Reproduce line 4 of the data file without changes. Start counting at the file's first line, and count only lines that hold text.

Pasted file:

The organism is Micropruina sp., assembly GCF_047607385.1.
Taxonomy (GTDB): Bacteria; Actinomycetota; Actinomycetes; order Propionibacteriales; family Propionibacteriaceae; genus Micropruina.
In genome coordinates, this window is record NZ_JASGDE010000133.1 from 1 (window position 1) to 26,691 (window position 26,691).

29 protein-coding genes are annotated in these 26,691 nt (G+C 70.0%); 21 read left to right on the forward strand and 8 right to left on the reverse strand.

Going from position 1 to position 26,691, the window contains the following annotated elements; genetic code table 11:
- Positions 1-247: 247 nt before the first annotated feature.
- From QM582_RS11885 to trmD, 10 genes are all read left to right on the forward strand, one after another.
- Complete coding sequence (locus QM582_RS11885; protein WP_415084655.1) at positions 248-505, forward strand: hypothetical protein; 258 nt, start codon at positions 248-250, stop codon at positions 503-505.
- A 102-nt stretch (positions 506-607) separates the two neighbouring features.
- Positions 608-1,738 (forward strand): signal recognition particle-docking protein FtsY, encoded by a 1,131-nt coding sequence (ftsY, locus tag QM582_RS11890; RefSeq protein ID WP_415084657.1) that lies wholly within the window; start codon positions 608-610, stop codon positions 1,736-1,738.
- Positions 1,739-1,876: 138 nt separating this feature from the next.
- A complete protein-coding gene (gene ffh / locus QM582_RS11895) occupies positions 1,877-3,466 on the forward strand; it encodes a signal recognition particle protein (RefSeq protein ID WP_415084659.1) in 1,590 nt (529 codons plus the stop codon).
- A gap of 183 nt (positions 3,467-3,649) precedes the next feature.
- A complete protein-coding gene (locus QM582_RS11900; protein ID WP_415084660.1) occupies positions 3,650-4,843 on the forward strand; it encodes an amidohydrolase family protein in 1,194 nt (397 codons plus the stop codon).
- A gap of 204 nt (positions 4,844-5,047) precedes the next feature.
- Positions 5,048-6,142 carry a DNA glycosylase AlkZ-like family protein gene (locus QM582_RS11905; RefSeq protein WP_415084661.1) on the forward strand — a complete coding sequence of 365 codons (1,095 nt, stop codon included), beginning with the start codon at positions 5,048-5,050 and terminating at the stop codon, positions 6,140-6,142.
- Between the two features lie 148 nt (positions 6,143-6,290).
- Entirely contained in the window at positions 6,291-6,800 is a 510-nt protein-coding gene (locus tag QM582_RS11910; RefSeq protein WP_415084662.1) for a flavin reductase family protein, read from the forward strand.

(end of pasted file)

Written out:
29 protein-coding genes are annotated in these 26,691 nt (G+C 70.0%); 21 read left to right on the forward strand and 8 right to left on the reverse strand.